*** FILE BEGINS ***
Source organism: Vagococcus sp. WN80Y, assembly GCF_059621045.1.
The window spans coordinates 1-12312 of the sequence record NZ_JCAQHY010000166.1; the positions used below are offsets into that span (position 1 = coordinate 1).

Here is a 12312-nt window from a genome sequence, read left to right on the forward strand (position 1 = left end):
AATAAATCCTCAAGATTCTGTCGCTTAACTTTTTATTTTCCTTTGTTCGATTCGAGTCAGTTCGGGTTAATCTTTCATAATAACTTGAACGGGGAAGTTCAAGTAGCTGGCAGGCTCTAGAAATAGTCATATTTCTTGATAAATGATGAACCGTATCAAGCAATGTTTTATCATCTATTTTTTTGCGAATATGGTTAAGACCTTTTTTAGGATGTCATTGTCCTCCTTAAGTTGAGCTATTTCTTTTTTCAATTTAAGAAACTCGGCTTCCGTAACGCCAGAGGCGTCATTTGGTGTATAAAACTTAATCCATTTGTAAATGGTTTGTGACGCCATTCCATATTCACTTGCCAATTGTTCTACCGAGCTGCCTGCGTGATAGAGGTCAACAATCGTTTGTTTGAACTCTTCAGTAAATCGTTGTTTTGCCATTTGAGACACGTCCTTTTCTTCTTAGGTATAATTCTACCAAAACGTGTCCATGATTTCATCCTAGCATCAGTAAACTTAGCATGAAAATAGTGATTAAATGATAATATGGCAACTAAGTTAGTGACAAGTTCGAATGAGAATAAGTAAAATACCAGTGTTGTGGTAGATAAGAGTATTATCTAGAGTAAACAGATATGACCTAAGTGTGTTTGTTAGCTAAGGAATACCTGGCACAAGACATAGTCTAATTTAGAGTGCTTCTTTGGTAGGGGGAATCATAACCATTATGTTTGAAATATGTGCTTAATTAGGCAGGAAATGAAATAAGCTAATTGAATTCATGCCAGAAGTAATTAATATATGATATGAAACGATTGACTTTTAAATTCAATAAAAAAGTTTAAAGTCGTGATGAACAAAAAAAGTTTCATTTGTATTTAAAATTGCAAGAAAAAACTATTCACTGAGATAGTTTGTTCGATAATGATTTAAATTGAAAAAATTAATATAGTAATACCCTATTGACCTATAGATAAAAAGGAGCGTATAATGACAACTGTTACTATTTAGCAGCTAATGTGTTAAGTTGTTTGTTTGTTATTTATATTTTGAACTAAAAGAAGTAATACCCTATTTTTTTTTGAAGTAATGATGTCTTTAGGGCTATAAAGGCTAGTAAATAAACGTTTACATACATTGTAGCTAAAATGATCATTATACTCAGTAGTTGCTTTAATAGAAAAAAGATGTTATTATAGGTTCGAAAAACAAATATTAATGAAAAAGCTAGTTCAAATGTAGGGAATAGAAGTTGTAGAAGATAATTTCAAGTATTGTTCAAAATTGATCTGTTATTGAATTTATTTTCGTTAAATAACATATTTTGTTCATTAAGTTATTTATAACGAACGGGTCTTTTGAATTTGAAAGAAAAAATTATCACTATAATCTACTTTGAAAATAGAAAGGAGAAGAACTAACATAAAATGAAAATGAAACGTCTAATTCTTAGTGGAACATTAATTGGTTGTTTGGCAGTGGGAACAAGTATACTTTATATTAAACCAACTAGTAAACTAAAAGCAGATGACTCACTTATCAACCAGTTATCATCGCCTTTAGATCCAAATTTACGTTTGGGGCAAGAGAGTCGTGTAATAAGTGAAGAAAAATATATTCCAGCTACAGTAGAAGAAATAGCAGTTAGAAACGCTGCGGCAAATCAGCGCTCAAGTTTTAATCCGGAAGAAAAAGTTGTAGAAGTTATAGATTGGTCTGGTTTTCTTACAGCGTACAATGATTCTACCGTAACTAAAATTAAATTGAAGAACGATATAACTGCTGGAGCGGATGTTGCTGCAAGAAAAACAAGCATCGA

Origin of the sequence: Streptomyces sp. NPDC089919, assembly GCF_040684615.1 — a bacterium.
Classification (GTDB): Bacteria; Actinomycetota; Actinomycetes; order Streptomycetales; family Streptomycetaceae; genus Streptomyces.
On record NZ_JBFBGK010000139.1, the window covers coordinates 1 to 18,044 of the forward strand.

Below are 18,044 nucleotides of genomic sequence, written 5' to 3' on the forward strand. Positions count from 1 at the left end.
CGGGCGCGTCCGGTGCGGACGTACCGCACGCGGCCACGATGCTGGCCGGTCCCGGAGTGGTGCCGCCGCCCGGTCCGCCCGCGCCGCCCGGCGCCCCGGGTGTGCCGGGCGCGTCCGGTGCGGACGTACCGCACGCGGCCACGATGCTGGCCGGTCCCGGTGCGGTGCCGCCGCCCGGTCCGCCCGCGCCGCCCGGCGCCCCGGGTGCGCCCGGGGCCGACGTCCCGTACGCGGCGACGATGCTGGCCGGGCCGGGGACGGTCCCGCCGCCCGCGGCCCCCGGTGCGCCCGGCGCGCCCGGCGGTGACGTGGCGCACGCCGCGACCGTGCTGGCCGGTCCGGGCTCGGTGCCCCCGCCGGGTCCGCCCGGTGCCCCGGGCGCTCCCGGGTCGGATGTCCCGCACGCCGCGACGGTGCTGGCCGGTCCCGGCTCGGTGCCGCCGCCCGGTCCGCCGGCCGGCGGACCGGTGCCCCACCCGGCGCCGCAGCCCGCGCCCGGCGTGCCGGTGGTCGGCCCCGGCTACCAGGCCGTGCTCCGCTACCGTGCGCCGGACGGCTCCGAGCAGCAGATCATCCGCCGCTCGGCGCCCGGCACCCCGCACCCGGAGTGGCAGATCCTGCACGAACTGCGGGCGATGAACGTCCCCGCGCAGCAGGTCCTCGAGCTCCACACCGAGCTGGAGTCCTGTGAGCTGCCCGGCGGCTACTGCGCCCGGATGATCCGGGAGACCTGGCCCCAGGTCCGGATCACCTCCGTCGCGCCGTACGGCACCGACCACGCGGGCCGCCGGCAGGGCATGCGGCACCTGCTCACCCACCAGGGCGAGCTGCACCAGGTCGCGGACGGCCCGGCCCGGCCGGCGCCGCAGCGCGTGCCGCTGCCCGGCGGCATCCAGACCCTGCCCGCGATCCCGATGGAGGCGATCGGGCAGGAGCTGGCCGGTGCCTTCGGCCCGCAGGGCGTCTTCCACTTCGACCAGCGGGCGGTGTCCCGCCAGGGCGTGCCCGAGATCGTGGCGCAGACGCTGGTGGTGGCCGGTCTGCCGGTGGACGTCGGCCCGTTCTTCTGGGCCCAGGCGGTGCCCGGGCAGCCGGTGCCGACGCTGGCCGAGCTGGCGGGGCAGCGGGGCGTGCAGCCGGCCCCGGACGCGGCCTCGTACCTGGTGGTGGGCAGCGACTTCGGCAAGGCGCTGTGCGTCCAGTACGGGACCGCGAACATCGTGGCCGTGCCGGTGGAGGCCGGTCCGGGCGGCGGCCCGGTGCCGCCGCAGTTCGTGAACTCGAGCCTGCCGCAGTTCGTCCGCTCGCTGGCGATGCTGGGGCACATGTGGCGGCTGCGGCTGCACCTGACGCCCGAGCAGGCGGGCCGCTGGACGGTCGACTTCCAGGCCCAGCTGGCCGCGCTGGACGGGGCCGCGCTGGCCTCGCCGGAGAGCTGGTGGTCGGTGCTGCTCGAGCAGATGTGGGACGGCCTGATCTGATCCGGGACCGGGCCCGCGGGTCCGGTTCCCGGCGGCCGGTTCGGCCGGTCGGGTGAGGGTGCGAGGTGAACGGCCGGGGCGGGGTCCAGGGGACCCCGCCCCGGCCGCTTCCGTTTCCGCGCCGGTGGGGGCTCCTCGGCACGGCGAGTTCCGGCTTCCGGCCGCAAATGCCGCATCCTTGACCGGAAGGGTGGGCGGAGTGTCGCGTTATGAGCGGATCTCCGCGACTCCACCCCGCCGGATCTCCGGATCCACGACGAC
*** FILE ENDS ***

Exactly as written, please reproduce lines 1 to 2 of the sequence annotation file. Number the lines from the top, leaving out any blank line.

Source organism: Vagococcus sp. WN80Y, assembly GCF_059621045.1.
The window spans coordinates 1-12312 of the sequence record NZ_JCAQHY010000166.1; the positions used below are offsets into that span (position 1 = coordinate 1).